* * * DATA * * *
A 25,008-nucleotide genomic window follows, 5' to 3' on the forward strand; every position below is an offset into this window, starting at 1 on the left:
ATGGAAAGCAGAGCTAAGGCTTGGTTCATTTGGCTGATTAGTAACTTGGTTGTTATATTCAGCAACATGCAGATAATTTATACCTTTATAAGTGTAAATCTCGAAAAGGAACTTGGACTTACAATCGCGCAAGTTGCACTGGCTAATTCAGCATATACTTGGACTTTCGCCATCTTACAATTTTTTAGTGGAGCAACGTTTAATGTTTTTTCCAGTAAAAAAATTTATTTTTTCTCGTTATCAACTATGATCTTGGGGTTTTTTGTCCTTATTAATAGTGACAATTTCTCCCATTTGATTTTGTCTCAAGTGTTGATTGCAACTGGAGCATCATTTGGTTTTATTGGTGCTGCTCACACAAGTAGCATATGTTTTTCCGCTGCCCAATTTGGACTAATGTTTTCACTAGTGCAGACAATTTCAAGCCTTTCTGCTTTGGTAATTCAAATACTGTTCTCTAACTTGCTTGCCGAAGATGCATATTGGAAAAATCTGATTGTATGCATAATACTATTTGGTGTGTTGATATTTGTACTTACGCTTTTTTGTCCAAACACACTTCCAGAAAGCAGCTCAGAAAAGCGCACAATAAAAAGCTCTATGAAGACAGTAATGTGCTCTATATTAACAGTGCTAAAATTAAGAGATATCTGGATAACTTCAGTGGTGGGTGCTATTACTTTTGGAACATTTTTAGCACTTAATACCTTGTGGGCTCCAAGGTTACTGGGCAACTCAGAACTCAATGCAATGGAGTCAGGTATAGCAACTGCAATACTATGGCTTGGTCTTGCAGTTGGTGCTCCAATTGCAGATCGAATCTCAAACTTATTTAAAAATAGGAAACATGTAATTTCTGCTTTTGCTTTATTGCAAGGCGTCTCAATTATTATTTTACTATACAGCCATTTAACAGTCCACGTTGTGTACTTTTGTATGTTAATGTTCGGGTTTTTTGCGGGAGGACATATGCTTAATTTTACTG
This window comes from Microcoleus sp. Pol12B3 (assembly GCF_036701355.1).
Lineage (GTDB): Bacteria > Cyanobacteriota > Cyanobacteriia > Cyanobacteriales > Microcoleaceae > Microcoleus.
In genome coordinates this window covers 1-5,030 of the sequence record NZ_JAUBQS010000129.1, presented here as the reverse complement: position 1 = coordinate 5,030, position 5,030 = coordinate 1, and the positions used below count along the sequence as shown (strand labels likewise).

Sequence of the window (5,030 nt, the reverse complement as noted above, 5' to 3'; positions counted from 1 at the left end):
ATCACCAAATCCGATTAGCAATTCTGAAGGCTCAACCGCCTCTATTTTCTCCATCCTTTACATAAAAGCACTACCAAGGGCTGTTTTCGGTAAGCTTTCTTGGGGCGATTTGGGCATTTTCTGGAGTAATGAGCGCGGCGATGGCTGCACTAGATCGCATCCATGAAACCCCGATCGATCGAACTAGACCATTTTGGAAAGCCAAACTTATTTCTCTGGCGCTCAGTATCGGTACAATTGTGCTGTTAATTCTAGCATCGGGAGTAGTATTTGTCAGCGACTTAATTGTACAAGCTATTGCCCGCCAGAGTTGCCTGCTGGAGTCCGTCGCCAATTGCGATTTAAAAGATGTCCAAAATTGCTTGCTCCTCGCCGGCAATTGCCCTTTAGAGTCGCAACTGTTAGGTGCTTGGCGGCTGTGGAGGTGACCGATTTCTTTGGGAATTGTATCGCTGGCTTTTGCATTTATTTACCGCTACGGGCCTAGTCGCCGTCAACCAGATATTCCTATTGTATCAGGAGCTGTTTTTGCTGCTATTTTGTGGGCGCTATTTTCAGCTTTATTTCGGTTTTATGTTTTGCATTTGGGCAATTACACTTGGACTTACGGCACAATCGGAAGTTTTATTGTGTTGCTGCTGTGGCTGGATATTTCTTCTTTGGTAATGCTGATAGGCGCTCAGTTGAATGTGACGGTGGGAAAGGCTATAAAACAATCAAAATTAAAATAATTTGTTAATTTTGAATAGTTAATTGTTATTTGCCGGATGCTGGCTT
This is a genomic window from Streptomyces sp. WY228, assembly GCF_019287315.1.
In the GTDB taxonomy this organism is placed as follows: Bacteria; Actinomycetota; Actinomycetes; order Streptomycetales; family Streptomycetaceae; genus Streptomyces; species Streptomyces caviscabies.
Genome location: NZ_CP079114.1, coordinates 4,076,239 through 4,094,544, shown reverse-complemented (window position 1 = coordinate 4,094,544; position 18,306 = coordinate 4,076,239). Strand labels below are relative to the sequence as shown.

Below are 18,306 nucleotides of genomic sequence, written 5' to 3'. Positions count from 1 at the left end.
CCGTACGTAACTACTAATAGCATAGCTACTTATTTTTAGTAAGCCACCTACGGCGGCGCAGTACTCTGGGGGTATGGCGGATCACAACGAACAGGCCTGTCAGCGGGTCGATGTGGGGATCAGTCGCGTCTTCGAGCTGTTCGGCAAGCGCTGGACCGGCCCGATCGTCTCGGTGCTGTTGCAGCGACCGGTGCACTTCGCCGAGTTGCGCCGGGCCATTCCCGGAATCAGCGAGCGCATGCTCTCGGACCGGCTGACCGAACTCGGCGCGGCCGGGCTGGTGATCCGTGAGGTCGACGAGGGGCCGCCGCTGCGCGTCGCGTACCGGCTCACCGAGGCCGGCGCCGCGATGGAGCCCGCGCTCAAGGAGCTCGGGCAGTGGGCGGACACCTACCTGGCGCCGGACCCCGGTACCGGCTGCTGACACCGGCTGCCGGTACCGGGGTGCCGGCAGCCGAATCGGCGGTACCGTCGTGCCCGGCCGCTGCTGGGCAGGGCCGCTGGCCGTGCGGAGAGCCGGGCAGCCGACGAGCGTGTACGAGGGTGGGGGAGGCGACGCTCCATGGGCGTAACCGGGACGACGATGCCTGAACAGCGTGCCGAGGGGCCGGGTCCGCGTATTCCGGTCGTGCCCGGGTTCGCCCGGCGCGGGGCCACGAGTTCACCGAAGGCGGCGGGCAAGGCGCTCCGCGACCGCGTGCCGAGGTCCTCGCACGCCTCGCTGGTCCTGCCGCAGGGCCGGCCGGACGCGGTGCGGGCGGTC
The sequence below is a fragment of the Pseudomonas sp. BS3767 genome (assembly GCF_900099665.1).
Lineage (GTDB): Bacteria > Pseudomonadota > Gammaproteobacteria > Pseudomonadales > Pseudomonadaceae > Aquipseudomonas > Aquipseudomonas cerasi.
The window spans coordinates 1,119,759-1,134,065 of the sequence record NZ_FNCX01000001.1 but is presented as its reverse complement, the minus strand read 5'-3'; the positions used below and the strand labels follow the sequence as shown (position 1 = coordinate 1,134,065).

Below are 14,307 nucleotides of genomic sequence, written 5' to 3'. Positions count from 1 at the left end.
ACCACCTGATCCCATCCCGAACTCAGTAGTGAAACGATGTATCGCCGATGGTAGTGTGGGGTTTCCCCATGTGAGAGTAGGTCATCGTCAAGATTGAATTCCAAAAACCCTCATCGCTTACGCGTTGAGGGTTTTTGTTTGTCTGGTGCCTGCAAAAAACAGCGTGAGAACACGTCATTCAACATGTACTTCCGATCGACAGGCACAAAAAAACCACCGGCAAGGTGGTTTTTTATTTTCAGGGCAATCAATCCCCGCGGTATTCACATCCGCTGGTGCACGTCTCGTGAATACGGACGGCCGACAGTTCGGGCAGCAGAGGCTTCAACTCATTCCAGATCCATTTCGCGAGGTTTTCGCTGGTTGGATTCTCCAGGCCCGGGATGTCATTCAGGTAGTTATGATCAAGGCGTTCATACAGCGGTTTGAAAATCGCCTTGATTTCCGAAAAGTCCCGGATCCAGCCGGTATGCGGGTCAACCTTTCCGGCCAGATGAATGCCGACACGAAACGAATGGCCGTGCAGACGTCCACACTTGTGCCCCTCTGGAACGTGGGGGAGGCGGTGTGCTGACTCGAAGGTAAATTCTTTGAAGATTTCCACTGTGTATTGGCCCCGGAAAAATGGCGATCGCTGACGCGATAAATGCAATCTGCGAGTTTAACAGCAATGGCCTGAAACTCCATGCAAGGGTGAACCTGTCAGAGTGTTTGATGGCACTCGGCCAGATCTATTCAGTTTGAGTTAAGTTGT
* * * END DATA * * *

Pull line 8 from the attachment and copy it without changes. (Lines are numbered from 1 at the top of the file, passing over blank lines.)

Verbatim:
This is a genomic window from Streptomyces sp. WY228, assembly GCF_019287315.1.